Flowers have been seen by everyone around everyday but who stops and concentrates on them to find out how and why each flower is different or what is astonishing about a certain flower? Let’s discover today some fun facts about different flowers all around the world as to astonishment of many people there are around 400000 species of flowers grown in world.
- Roses are valued for their romantic symbolism but their blooms are also edible and have the flavors of green apples and strawberries.
- Amazingly, Tulips can continue to grow as much as an inch per day after being cut.
- Chrysanthemums are one of the few flowers that can be cultivated bonsai style.
- Chrysanthemum blooms can be as small as 1 centimeter or as large as 25 centimeters.
- Symbolism such as imagination, dreaminess, and a declaration of love is a big part of the allure of Tulips.
- There are over 15,000 species of roses cultivated across the world. The rose family also includes pears, apples, cherries, plums, peaches, apricots, and almonds.
- Most tulips have two to six leaves, but a few species can have up to 12 leaves.
- In Malta, chrysanthemums are associated with funerals, making it unlucky to keep the flower indoors.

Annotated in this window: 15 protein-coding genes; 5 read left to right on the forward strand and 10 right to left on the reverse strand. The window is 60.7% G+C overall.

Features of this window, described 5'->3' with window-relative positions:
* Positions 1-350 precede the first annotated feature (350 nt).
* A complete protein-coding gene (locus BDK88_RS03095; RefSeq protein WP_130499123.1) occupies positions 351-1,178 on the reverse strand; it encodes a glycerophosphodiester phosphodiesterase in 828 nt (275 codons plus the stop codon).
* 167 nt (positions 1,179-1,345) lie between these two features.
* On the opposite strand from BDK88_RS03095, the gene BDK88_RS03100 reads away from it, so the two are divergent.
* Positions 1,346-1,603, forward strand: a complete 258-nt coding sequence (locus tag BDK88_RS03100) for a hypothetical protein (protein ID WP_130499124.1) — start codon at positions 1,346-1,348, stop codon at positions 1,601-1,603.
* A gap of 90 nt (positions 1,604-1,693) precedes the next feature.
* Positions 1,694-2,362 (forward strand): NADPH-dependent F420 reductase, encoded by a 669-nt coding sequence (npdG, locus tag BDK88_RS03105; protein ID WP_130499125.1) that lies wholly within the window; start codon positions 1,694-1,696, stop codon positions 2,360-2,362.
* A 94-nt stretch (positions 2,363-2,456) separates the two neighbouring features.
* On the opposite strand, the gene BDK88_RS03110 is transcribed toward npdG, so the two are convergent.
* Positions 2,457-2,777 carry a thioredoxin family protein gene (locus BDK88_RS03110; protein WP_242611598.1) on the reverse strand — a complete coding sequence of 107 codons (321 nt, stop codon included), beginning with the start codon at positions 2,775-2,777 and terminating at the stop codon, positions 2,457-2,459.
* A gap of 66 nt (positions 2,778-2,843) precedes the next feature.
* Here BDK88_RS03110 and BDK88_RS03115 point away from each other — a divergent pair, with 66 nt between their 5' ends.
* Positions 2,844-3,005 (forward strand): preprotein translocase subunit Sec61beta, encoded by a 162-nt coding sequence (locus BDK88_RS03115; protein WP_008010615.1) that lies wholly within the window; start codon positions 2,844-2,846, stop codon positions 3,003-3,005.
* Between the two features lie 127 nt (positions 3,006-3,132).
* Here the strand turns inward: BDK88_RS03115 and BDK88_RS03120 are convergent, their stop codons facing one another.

- Sunflowers are able to soak up radiation.
- Titan arums are the world’s largest flowers at almost 10 feet in height.
- Angiosperm is the scientific name for flowering plants. It means “seed bearing.”
- The scientific name of sunflowers is Helianthus, Helia for sun and Anthus for flower.
- Sunflowers are one of the fastest growing plants. They can grow 8 to 12 feet tall in rich soil within six months.
- Sunflower heads consist of 1,000 to 2,000 individual flowers joined together by a receptacle base. The large petals around the edge of a sunflower head are individual ray flowers which do not develop into seed.
- Crossbreeding was common in the 1800s when Luther Burbank successfully crossed an oxeye field daisy with a Japanese daisy to produce the Shasta daisy, which is not a daisy at all but in fact a chrysanthemum.
- Flora was the Roman Goddess of flowers and her name continues to be used as a collective term for plant life and flowers.
The tulip, a symbol of life, love and immortality, actually dates back to the time of Confucius. By the late 1600’s in Holland, bulb prices often exceeded the price of precious metals. A single bulb is said to have sold for more that $2,000.